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We chose to issue the 12 non-call seven because we we have the flexibility to be able to, and because we felt like that was the more appropriate instrument to lead with in a new market, as people could really focus on the credit. While it’s a subordinated instrument, there was no requirement from any price discovery around structural features such as coupon deferral, ultra-long maturities or extension risk.

BIHC: What were the key messages you wanted to convey during premarketing about AIA and the issuance (beyond anything already mentioned)? What did investors focus on?

Farbman, AIA: We had a mix of investors that were familiar with us and many that were new. One thing we needed to make sure of on this marketing exercise, unlike past ones, was to take a step back and introduce the company, introduce our strategy, the fact that we are pan-Asian, and exclusively focused on Asia, which is the most attractive region in the world for life insurance, with substantial amounts of growth.

We did receive a number of questions on the deal structure, similar to what you just asked before — why can we issue this type of instrument that is so infrequently issued by insurers? We addressed these questions largely in relation to our conservative capital structure with low leverage, extremely high interest coverage, and very strong financial strength ratings.  The discussion naturally led to questions around our solvency capital levels, which was 412% as of 30 June 2021, and the Local Capital Summation Method, or LCSM approach, that has been adopted under Hong Kong’s new GWS framework.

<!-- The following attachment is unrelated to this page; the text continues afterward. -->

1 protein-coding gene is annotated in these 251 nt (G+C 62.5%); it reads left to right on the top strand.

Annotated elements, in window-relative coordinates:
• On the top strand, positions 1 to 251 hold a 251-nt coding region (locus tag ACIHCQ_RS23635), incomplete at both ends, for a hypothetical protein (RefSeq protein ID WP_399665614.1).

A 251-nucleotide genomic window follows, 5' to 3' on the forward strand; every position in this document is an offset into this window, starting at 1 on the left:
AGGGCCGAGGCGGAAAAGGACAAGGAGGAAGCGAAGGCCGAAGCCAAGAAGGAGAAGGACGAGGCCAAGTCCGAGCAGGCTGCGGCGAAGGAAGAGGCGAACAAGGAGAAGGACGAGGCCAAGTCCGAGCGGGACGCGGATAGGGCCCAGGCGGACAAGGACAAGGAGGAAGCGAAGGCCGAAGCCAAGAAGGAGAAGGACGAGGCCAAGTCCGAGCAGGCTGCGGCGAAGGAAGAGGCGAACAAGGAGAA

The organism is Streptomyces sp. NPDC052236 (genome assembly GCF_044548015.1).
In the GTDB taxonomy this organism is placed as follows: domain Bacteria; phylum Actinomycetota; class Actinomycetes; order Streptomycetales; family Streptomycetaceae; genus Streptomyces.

BIHC: How do you feel the transaction went? How did the execution, pricing and distribution compare with your hopes and expectations?

Farbman, AIA: The process went very smoothly. One thing that we were aware of going into the trade was how busy the calendar was going to be — there was a lot of competing supply, a lot of other issuers in the market — so we did have to take into account that we were going to be asking people to join a series of calls and that it was going to take up more than just one day of their time. The announcement went out on Tuesday morning, European time, and we managed to get together a schedule that was very good, we did a couple of calls that day in the afternoon, and then a number of calls the following day. On the Wednesday we had close to 40 investors sign up for the various calls, and the banks and ourselves were also engaging with a lot of others who were providing feedback and considering the deal. So the marketing process was very smooth.